I didn’t set out to be an historical novelist. The plan was to write bleak, contemporary psychological thrillers that would propel me into the top tax bracket and a life of book tours and thoughtful interviews on Radio 4. Things got off to a promising start, with a few well-received bleak, contemporary short stories, but then one historical event got its claws into me, and the whole plan went off the rails.
The German city of Magdeburg was almost completely destroyed in May 1631, right in the middle of the Thirty Years War. Around 24000 citizens died in one day when the besieging army of the Holy Roman Emperor breached the walls and ran amok. The destruction of the city sent shockwaves across Protestant northern Europe – indeed, historians have compared its impact to that of 9/11 in our time. The story intrigued me. What led the soldiers to treat the citizens with such savagery? How did the few survivors manage to rebuild their lives? I could see parallels with the history of my own country, Northern Ireland. The fall of Magdeburg happened less than sixty years before the Siege of Derry, which is an iconic symbol of Protestant resistance and stubbornness. In writing my novel, Magdeburg, I found a way of exploring universal issues – belief, family, belonging and war – while drawing on my own experience of religiously motivated conflict.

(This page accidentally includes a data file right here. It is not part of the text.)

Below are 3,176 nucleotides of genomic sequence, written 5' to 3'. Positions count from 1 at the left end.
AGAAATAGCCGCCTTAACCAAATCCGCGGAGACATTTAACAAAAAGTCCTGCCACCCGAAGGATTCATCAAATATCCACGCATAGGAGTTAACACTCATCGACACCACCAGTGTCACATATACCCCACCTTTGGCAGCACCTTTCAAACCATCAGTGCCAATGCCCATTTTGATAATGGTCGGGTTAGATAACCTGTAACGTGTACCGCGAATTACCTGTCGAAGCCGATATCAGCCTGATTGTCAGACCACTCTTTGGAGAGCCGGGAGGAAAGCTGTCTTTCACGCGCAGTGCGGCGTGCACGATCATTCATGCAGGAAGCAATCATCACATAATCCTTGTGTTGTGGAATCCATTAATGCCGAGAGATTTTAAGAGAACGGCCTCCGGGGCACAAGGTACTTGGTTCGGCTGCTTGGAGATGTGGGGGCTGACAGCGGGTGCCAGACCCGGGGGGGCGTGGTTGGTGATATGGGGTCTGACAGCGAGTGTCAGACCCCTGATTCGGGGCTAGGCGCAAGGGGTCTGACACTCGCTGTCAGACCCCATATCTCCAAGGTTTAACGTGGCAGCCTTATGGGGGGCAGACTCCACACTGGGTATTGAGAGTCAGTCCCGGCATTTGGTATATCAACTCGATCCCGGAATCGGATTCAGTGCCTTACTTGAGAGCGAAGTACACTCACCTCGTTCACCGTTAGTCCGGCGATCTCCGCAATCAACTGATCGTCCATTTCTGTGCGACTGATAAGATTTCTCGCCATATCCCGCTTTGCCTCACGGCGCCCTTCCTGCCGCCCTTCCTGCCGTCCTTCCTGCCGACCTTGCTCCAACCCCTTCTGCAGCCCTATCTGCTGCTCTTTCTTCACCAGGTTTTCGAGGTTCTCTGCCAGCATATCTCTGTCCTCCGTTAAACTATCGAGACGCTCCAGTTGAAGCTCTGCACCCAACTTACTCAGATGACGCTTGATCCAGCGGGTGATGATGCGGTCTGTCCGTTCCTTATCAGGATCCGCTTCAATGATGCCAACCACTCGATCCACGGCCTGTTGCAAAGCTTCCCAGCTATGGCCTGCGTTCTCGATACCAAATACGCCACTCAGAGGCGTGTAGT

The experience of writing Magdeburg has influenced the guidance I now give my creative writing students. I encourage them to be alert to themes and issues that matter to them – and that may have become so ingrained in their psyche that they scarcely know they’re there. Most importantly, I advise them that the old creative writing precept to ‘write what you know’ should not be interpreted as a limitation, but rather an invitation to make connections with a whole world of stories and experiences.
Read more about Magdeburg at http://tinyurl.com/2upw6y9